It’s actually just as easy as that. If you are looking to create a fully functional router and/or server lab used for training classes or a configuration test lab, and looking to do it with the smallest footprint ever, then read on!
I started off trying to find a laptop that would work with the most bare metal of hypervisors out there: VMWare ESXi. However, after days of frustrating troubleshooting, turns out ESX doesn’t have support for basic laptop NICs (ie RealTek and others). If you are really determined, then you can find a custom ISO builder that will insert some of these drivers and rebuild the ISO. This didn’t work for me, but go ahead and try it out. Quick warning: development is pretty stale.
So the next natural choice is something open source, close to bare metal and performs as well. Naturally, I began looking at XenServer. However, a new hypervisor has grabbed some of the leading Linux distros by storm called Linux KVM. It comes with Ubuntu-Server and I was hooked from install on! Here’s how to do this:
- Install Ubuntu-Server 11.10 on your super high performing laptop (Alienware-type) quad-core, 16GB RAM and no less than a 750GB hard drive.
- Install the VLAN utilities: “apt-get install vlan bridge-utils”
- configure your network interfaces like Tolaris.com explains on /etc/network/interfaces:
# The loopback network interface auto lo iface lo inet loopback # LAN uses VLAN trunking, so set any IP addresses on appropriate bridge auto eth0 iface eth0 inet manual up ifconfig eth0 up # VLAN 100 auto eth0.100 iface eth0.100 inet manual up ifconfig eth0.100 up # KVM bridge, VLAN 100, via eth0 auto br100 iface br100 inet static address 192.168.0.2 netmask 255.255.255.0 gateway 192.168.0.1 bridge_ports eth0.100 bridge_maxwait 5 bridge_fd 1 bridge_stp on
- Of course, you can add as many VLAN as you’d like. Just remember, the point is to be able to converge them onto a single physical interface.
- Now install ubuntu-desktop “apt-get install ubuntu-desktop” (you’ll need it for the Linux KVM GUI
- Use Ubuntu’s guide to install KVM. “apt-get install qemu-kvm libvirt-bin ubuntu-vm-builder”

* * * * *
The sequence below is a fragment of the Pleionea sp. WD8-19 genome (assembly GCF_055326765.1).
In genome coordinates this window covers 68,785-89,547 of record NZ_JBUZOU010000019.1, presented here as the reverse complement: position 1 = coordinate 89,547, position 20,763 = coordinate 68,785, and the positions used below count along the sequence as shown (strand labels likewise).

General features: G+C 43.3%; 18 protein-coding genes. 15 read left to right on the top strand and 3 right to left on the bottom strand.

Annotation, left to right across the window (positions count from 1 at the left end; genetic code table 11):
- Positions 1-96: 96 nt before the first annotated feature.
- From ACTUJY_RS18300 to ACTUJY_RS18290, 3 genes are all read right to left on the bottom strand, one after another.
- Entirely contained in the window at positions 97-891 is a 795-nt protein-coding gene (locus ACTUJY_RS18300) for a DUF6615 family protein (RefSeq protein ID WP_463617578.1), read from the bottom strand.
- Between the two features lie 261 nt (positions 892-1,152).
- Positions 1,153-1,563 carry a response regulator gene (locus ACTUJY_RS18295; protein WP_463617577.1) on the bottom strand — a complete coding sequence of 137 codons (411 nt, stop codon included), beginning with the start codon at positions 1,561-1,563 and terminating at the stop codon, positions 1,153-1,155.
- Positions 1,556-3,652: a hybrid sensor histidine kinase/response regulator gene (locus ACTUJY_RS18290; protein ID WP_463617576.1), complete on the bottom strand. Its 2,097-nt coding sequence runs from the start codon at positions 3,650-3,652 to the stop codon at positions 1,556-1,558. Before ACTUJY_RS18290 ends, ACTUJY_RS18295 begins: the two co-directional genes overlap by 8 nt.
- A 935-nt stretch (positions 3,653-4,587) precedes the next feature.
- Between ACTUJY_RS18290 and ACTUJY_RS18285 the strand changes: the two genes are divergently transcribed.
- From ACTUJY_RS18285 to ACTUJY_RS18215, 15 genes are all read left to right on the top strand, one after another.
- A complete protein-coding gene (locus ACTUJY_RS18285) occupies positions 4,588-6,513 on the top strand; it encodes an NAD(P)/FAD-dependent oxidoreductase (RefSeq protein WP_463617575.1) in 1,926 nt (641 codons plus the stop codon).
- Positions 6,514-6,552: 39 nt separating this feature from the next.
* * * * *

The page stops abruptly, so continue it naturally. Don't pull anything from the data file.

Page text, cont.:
- Install Virt-Manager (awesome Virtual Machine manager GUI – think VSphere Client): “apt-get install virt-manager”
This is actually the easier part. All you have to do is install the dynamips/dynagen server daemon, build a dynagen network file, and get ahold of the Cisco IOS. Another warning: Using Cisco’s IOSs is strictly forbidden and voids any enterprise service agreement you may have with them. So do it with Juniper if you’re worried. Follow these steps:
- Install both dynamips and dynagen: “apt-get install dynamips dynagen”
- Start dynamips in daemon mode: “dynamips -H 7200 &”
- Download your preferred router image and decompress it. “unzip -p c7200-g6ik8s-mz.124-2.T1.bin > c7200-g6ik8s-mz.124-2.T1.image” **Change to reflect your image.
- Build your network file. The network file is what Dynagen is going to use as its configuration instructions. Here’s a basic one called “test.net”:
image = /home/lab/router.image
npe = npe-400
ram = 160
s1/0 = R2 s1/0
s1/0 = R1 s1/0
- Now just make sure you have the image in the directory and execute the following command: “dynagen test.net”
- Once the CLI is up, start one of your routers “start R1”. Don’t start both because you’ll want to capture the “idlepc” value to ensure it doesn’t eat up your entire CPU.
- Once it’s started go in and set it:
- “idelpc get R1”
- select the highest one
- then save it “idlepc save R1 db”
- Now do a “start /all” and have fun and configure away! Current router support isn’t that great, but it works for most of the ISR series routers.
This is actually the easiest part. On your Cisco-like hard switch (i.e. Cisco 2950, 2960, etc), setup the VLANs you created on your Linux box. Then setup the trunk port:
- config t
- vlan 100
- name VLAN_100_lab
- int fa0/1 ##this is the port where your laptop is connected**
- switchport trunk enc dot1q
- switchport mode trunk
- switchport trunk allowed vlan 100
And that’s it! You can do anything you want here. Setup servers on your Linux KVM server and have them routed over IPv4 and IPv6. Or you can have hosts setup as access ports that are on different routers. The possibilities are endless!